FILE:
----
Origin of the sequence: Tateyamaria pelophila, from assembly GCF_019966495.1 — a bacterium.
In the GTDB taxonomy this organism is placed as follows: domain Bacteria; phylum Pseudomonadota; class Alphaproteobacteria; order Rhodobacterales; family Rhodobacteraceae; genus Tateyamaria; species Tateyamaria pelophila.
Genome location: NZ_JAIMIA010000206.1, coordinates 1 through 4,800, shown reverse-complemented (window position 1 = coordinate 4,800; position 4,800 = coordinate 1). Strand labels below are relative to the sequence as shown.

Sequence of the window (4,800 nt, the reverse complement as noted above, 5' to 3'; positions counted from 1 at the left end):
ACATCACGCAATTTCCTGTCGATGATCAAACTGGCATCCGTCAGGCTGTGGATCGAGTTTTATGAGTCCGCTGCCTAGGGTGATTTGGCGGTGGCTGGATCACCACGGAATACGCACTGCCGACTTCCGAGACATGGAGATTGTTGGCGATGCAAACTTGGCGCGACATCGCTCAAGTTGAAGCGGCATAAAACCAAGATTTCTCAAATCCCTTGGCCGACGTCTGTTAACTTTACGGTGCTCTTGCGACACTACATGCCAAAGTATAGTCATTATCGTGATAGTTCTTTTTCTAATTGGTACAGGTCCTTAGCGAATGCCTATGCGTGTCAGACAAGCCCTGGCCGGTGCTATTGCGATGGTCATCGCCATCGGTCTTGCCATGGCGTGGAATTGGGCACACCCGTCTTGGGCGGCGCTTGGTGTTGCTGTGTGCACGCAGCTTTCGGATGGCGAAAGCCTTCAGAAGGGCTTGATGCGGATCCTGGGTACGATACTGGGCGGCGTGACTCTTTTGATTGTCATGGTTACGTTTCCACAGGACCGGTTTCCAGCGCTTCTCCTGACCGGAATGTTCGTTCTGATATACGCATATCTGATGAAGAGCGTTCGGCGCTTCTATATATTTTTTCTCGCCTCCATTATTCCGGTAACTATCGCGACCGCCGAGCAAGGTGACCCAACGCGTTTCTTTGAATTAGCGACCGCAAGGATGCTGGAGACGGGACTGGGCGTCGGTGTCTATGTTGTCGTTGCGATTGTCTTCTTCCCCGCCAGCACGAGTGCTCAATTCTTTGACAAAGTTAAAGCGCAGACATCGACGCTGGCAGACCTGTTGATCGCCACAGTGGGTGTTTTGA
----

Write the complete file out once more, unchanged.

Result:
Origin of the sequence: Tateyamaria pelophila, from assembly GCF_019966495.1 — a bacterium.
In the GTDB taxonomy this organism is placed as follows: domain Bacteria; phylum Pseudomonadota; class Alphaproteobacteria; order Rhodobacterales; family Rhodobacteraceae; genus Tateyamaria; species Tateyamaria pelophila.
Genome location: NZ_JAIMIA010000206.1, coordinates 1 through 4,800, shown reverse-complemented (window position 1 = coordinate 4,800; position 4,800 = coordinate 1). Strand labels below are relative to the sequence as shown.

Sequence of the window (4,800 nt, the reverse complement as noted above, 5' to 3'; positions counted from 1 at the left end):
ACATCACGCAATTTCCTGTCGATGATCAAACTGGCATCCGTCAGGCTGTGGATCGAGTTTTATGAGTCCGCTGCCTAGGGTGATTTGGCGGTGGCTGGATCACCACGGAATACGCACTGCCGACTTCCGAGACATGGAGATTGTTGGCGATGCAAACTTGGCGCGACATCGCTCAAGTTGAAGCGGCATAAAACCAAGATTTCTCAAATCCCTTGGCCGACGTCTGTTAACTTTACGGTGCTCTTGCGACACTACATGCCAAAGTATAGTCATTATCGTGATAGTTCTTTTTCTAATTGGTACAGGTCCTTAGCGAATGCCTATGCGTGTCAGACAAGCCCTGGCCGGTGCTATTGCGATGGTCATCGCCATCGGTCTTGCCATGGCGTGGAATTGGGCACACCCGTCTTGGGCGGCGCTTGGTGTTGCTGTGTGCACGCAGCTTTCGGATGGCGAAAGCCTTCAGAAGGGCTTGATGCGGATCCTGGGTACGATACTGGGCGGCGTGACTCTTTTGATTGTCATGGTTACGTTTCCACAGGACCGGTTTCCAGCGCTTCTCCTGACCGGAATGTTCGTTCTGATATACGCATATCTGATGAAGAGCGTTCGGCGCTTCTATATATTTTTTCTCGCCTCCATTATTCCGGTAACTATCGCGACCGCCGAGCAAGGTGACCCAACGCGTTTCTTTGAATTAGCGACCGCAAGGATGCTGGAGACGGGACTGGGCGTCGGTGTCTATGTTGTCGTTGCGATTGTCTTCTTCCCCGCCAGCACGAGTGCTCAATTCTTTGACAAAGTTAAAGCGCAGACATCGACGCTGGCAGACCTGTTGATCGCCACAGTGGGTGTTTTGA